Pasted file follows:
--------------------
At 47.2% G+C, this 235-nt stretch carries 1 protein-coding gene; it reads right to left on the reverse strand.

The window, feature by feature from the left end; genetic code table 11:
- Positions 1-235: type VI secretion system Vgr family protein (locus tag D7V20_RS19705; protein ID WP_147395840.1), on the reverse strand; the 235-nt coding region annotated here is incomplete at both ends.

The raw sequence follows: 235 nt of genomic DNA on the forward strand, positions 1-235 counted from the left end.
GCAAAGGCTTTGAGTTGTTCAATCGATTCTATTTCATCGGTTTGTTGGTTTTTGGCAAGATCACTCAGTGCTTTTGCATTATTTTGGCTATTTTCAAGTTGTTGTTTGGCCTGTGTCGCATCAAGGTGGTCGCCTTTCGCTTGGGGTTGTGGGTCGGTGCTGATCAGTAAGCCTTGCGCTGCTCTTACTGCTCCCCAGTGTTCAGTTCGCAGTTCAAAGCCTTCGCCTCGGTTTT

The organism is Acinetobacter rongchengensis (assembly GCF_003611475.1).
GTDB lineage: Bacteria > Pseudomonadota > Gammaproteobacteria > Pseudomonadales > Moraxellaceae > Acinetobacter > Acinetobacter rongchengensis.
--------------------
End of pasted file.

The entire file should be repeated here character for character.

At 47.2% G+C, this 235-nt stretch carries 1 protein-coding gene; it reads right to left on the reverse strand.

The window, feature by feature from the left end; genetic code table 11:
- Positions 1-235: type VI secretion system Vgr family protein (locus tag D7V20_RS19705; protein ID WP_147395840.1), on the reverse strand; the 235-nt coding region annotated here is incomplete at both ends.

The raw sequence follows: 235 nt of genomic DNA on the forward strand, positions 1-235 counted from the left end.
GCAAAGGCTTTGAGTTGTTCAATCGATTCTATTTCATCGGTTTGTTGGTTTTTGGCAAGATCACTCAGTGCTTTTGCATTATTTTGGCTATTTTCAAGTTGTTGTTTGGCCTGTGTCGCATCAAGGTGGTCGCCTTTCGCTTGGGGTTGTGGGTCGGTGCTGATCAGTAAGCCTTGCGCTGCTCTTACTGCTCCCCAGTGTTCAGTTCGCAGTTCAAAGCCTTCGCCTCGGTTTT

The organism is Acinetobacter rongchengensis (assembly GCF_003611475.1).
GTDB lineage: Bacteria > Pseudomonadota > Gammaproteobacteria > Pseudomonadales > Moraxellaceae > Acinetobacter > Acinetobacter rongchengensis.